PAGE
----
A 27-year-old man in Japan was arrested after being caught trying to sell modified material Zelda: Breath of the Wild Save data.
As from the. reported Niigata Broadcasting System (and discovered by Dextro) Ichimin Sho was arrested on July 8th after learning about modified save files for the Nintendo Switch version of. posted Breath of the wild. He published his services on an unspecified auction site and called it “the most powerful software”. He provided modified save files that would give the player improved in-game skills, and hard-to-find items were also made available at the customer’s request. In his original listing, he reportedly charged 3,500 yen (around $ 31) for his service.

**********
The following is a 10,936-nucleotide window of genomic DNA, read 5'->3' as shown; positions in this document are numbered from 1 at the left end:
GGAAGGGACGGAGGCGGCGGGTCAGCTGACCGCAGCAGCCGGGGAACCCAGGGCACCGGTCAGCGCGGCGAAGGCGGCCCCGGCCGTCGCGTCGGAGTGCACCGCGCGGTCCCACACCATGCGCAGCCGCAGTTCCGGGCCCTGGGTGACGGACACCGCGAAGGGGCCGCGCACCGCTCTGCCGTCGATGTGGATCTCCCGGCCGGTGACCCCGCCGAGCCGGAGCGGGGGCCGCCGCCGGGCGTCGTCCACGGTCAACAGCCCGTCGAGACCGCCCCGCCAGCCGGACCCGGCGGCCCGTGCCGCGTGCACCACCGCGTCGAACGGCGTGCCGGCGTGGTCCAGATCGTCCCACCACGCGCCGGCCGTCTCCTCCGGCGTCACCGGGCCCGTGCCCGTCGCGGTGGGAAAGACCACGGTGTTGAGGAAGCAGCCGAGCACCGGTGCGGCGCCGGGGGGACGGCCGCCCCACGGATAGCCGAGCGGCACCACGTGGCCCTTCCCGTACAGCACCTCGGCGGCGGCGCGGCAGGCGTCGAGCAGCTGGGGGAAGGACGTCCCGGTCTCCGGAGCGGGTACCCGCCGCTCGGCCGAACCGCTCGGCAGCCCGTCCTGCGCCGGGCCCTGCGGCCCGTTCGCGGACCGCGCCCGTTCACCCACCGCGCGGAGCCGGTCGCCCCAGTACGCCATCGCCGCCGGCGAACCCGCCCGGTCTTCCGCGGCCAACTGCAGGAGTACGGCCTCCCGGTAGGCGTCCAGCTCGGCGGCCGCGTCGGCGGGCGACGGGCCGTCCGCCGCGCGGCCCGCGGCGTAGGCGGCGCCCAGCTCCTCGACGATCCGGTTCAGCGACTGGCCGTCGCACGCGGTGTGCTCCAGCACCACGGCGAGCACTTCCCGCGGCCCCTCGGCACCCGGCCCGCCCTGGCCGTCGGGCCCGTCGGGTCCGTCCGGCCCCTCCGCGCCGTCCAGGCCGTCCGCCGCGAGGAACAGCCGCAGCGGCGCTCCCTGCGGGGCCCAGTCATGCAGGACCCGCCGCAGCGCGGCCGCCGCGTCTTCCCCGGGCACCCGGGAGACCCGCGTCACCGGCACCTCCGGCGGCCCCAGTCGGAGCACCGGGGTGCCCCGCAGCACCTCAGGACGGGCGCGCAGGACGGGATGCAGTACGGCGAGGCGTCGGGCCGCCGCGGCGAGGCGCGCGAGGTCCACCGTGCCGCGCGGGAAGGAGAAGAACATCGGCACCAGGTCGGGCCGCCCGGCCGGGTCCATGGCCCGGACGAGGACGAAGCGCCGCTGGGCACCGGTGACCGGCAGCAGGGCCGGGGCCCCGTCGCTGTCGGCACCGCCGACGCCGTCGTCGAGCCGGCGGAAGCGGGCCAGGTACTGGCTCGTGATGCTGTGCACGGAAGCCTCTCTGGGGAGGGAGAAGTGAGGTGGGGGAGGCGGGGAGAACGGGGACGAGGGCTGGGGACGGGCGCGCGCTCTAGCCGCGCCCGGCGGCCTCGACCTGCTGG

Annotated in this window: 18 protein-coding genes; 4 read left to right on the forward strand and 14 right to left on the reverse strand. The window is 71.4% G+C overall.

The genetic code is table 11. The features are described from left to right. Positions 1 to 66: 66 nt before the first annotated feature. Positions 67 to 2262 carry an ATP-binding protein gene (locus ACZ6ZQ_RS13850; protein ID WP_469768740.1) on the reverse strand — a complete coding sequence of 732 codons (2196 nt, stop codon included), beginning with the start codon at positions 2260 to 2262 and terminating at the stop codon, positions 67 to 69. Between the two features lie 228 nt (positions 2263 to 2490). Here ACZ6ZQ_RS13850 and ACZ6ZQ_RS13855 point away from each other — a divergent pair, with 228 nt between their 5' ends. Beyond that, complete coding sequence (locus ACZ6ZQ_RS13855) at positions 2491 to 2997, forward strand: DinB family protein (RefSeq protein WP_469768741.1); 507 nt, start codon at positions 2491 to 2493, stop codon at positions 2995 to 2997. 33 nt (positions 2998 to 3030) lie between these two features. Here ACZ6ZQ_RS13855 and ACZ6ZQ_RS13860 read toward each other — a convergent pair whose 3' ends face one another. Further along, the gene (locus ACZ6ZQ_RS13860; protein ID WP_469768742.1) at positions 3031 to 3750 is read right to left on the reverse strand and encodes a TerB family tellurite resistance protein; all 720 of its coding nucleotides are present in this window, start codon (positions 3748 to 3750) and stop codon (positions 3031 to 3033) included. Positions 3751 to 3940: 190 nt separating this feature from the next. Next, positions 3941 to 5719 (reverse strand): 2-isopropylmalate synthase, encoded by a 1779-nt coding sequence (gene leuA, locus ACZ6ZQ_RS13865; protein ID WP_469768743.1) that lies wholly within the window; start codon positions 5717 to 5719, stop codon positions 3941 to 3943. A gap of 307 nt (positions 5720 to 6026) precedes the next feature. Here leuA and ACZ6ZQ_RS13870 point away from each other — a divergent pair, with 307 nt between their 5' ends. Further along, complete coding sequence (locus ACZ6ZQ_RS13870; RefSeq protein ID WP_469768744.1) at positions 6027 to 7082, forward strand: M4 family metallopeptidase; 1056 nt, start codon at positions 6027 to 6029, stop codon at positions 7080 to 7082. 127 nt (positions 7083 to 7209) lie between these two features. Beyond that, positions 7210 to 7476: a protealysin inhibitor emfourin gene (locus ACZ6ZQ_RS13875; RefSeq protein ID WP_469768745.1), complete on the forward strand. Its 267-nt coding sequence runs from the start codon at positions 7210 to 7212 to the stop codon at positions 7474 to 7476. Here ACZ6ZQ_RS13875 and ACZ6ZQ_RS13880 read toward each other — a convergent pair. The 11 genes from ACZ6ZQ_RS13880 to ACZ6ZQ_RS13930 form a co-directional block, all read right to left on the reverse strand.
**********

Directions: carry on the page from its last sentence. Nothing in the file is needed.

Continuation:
Niigata Prefecture Police discovered the listing and arrested Sho on July 8th for allegedly violating the police Law to Prevent Unfair Competition. After his arrest, the man admitted selling previously modified game saves and software and told police he’d sold about 10 million yen (around $ 90,000) in the past year and a half.
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While it may seem wild to be arrested for selling save files, this is not a new situation in Japan. The police in Japan previously did People arrested for modifying video game software violates the Unfair Competition Prevention Act in Japan. This law was also used by Nintendo In 2017, suing a go-kart company
In a comment to the BSN, Okazawa, Deputy Director of the Cybercrime Fighting Division of the Niigata Prefecture Police Department urged people not to create, sell, or buy modified data or software.
All of this seems a bit extreme to me. I would say the police in Japan (and around the world for that matter) should focus more on far more dangerous and serious crimes. But I think a guy who sells some modified save files for an old Switch game is important too … to someone.